“There’s a concern if we make it sound too nice, and you’re doing OK a couple years later, and your kids are OK a couple of years later, then we’re encouraging divorce,’’ Ahrons says.
Ahrons’ research has been criticized by sociologists who say a bad marriage — absent abuse or violence — is preferable to a good divorce.
“People who are getting divorced are often in a very dark place,’’ says sociologist W. Bradford Wilcox, an associate professor at the University of Virginia and director of the National Marriage Project, an initiative to increase marital stability. “We have to realize if you really value the welfare of your kids, you have to maximize every resource you have.”
Yet Wilcox acknowledges that a majority of children whose parents divorce will become well-functioning adults.
STEFAN IS a little nervous to talk about his divorce. People are eager to judge. Why open up?
But he’s talking because Kristin asked him to. It might help some people and put a spotlight on the work she does helping other families in her counseling business, he says.
We’re sitting in a coffee shop near his Belltown office, and a couple at a nearby table perk up as he speaks with disarming honesty about the day he began thinking about ending his marriage.
His neighbors in Ballard — people who seemed to be the “perfect couple” — came over for a barbecue one day in 2007 and announced they were divorcing. (The couple, he says, are “almost freakishly still friends.”)
“I thought, ’You’ve got to be kidding me!’ ” It got him thinking about what he wanted from life.
He and Kristin dated for two years before marrying in 2001, when Stefan was going through personal and professional crises. Their son was born in 2006, but Stefan says he had a gnawing sense that, as much as he liked and admired Kristin, he was unhappy and unable to give her what she needed.
He thought about his parents’ unhappy marriage.
“My parents should have gotten divorced a long time ago, but stayed together for the kids,’’ he says. “My sister and I always joke, ‘You didn’t do us any favors.’ ”
He and Kristin went to couple’s counseling, but Stefan says it became increasingly clear he wanted out.
“The hardest and cruelest thing was telling her,’’ he says, closing his eyes.
Stefan, 42, had seen nasty divorces and wanted no part of it. He chose a collaborative law practice, where parties commit to solving their disputes outside of court. He and Kristin signed agreements to be honest and forthcoming in their discussions and disclosures.
“If we hadn’t had a son, we would have gone to mediation,’’ he says. “Children and assets are the main reasons people fight. The commitment we made was to bring it to resolution and not enrich one person over the other.”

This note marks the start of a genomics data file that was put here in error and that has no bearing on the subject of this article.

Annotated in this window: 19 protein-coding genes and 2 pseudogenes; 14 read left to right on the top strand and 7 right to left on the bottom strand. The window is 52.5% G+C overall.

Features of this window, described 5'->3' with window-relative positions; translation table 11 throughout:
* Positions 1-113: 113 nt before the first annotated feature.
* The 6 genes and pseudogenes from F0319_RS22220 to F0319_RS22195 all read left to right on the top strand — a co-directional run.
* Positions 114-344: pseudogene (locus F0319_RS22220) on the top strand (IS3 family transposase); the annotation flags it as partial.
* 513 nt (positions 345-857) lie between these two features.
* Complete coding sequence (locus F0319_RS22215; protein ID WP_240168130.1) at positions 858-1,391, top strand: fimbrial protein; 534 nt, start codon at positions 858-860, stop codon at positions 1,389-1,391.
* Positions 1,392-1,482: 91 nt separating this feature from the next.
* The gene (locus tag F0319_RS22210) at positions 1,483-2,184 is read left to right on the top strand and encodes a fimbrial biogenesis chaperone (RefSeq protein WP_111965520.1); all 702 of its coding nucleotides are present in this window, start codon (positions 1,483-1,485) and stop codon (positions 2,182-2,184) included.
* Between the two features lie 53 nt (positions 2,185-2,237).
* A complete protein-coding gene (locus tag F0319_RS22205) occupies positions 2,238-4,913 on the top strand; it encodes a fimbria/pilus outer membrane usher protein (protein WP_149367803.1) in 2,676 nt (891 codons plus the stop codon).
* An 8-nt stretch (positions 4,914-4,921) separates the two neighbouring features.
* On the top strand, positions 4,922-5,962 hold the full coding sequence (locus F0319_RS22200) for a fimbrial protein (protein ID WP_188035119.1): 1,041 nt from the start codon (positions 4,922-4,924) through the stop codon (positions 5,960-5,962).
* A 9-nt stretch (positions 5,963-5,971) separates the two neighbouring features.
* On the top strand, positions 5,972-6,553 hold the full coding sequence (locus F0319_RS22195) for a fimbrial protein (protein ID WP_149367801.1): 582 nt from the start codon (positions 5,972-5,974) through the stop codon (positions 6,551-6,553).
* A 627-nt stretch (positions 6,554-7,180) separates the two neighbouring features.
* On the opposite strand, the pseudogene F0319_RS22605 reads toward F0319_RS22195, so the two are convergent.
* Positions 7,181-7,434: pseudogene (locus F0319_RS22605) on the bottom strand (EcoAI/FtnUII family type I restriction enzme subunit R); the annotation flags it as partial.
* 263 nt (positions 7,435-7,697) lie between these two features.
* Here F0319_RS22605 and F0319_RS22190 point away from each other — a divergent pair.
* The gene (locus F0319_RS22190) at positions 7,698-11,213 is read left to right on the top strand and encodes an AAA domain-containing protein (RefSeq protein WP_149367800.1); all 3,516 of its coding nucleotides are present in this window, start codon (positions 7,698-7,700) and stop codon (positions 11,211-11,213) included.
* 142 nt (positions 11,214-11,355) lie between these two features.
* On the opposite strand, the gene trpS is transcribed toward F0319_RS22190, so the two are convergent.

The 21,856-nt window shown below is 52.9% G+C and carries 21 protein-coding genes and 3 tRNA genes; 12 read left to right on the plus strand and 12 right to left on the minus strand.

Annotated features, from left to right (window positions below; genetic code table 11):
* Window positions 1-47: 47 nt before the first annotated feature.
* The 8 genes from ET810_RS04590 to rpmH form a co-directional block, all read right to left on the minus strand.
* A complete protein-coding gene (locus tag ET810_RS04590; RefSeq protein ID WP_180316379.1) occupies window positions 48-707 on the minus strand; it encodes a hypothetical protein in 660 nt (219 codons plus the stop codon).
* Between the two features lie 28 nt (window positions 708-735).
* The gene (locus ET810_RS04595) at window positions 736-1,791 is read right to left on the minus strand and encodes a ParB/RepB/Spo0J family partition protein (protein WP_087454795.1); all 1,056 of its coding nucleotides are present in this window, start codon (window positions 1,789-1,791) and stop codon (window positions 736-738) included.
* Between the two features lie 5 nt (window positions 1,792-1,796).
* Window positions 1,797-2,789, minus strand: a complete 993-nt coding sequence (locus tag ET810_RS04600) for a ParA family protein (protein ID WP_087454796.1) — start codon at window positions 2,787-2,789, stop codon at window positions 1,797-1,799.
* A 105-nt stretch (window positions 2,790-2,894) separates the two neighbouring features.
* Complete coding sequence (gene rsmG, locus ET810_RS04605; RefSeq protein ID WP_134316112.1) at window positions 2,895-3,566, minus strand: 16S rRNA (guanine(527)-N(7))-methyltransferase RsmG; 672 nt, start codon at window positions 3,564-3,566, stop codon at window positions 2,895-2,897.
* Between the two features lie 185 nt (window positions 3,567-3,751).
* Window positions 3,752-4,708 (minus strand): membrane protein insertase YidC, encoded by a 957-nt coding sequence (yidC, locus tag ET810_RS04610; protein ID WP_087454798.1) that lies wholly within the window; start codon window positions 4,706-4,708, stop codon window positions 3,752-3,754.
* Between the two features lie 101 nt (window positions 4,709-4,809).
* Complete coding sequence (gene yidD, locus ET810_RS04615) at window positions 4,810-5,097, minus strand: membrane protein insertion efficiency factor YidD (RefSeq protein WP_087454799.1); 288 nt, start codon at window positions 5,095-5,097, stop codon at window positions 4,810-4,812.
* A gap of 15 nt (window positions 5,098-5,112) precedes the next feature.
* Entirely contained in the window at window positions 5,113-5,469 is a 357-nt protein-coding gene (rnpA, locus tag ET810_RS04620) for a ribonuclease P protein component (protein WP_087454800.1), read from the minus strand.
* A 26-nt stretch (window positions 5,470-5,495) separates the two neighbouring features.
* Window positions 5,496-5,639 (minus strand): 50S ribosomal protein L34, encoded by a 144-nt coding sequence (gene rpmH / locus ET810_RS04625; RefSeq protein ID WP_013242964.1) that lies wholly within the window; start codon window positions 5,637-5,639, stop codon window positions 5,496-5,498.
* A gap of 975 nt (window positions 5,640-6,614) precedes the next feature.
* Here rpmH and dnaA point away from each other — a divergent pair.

They wrote a “mission statement,” agreeing to “respectfully work as partners to create and maintain a stable, fun and loving family for Sebastian that will preserve our current family’s most important lifestyle values and opportunities.” They promised to maintain continuity and important relationships in Sebastian’s daily life, support each other as equal parents and as professionals.
They had hard discussions, argued and talked about their fears as two divorce coaches, a financial specialist and child-development specialist helped solve problems and guide them through a process led by two attorneys.
The process was expensive and protracted, mostly because Kristin could not accept that her life was going to change. Her parents had been married 53 years, she says, and she was resistant to the idea of not being home with Sebastian.
Her divorce coach — a person hired specifically to keep things moving along — confronted Kristin about her denial.
“I’d say, ‘Stefan and I decided I was going to be a stay-at-home mom.’ And Ann would say, ‘You can’t do that. You’re getting divorced.’ … I needed to hear it.”
But it was the financial specialist who helped Kristin see a viable future, she says.
Kristin had worked as a counselor on a contract basis for large agencies. They thought she could build it into a full-time career as a therapist over a few years.
“We worked out different scenarios to get there,’’ Kristin says. “We made a business plan. That was a turning point for me. When I did that, I started getting excited and started feeling on equal ground.”
The financial planner figured out how much spousal support Kristin would need so she and Sebastian could live comfortably while she built her practice.
“It worked brilliantly,’’ Stefan says. “Her career is taking off.”